• NDP = GDP − CCA
National income (NI)
is the total income earned by citizens of a national economy as a result of their ownership of resources used to produce final goods and services during a given period of time, usually one year.

• It is the broadest measure of income for an economy.
• It is the income earned by resources.
• It is measured as the sum of factor payments
National income (NI) is the sum of wages (Wg), interest (Int), rent (Rnt), profit (Prf), and proprietors' income (PrIn):
• NI = Wg + Int + Rnt + Prf + PrIn
National income is found by subtracting capital consumption adjustment (CCA) and indirect business taxes (IBT) from, and adding net foreign factor income (NFFI) to, GDP:
• NI = GDP − CCA − IBT + NFFI
National income also can be derived from NDP:
• NI = NDP − IBT + NFFI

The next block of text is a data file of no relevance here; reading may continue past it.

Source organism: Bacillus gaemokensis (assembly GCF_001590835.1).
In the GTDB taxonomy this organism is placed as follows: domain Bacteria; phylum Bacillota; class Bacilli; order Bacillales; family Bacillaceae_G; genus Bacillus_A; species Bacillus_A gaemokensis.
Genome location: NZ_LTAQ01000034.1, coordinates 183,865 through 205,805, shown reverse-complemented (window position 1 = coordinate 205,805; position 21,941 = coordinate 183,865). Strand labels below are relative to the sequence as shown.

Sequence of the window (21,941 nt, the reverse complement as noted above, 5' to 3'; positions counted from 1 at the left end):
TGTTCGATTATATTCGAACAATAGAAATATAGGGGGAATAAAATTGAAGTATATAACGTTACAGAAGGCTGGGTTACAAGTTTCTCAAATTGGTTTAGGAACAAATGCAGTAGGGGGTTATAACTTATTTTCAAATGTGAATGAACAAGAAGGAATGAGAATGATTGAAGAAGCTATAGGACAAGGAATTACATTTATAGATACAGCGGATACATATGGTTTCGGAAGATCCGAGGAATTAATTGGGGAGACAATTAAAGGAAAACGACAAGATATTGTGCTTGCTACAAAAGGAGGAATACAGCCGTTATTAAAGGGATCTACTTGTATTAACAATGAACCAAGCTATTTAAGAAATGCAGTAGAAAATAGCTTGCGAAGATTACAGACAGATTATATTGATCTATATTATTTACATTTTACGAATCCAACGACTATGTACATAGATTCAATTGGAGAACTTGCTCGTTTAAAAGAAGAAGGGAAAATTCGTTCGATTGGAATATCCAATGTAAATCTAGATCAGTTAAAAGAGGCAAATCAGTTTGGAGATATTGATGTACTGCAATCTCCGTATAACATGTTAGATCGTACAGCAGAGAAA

Personal income (PI)
is the total income received by members of the domestic household sector, which may or may not be earned from productive activities during a given period of time, usually one year.

It is income received by households.
• National income is income earned, personal income is income received.
• Some income earned is not received.
• Some income received is not earned.
This equation relates personal income (PI), national income (NI), income earned but not received (IEBNR), and income received but not earned (IRBNE).
• PI = NI − IEBNR + IRBNE
The three key components of IEBNR (Income earned but not received) are:
Social Security taxes: This is part of the income earned by workers subject to the Social Security payroll tax, and not received by the workers.
• Corporate profits taxes: This is part of corporate profits earned by the entrepreneurs and capital owners that is paid to government, and not received by the owners.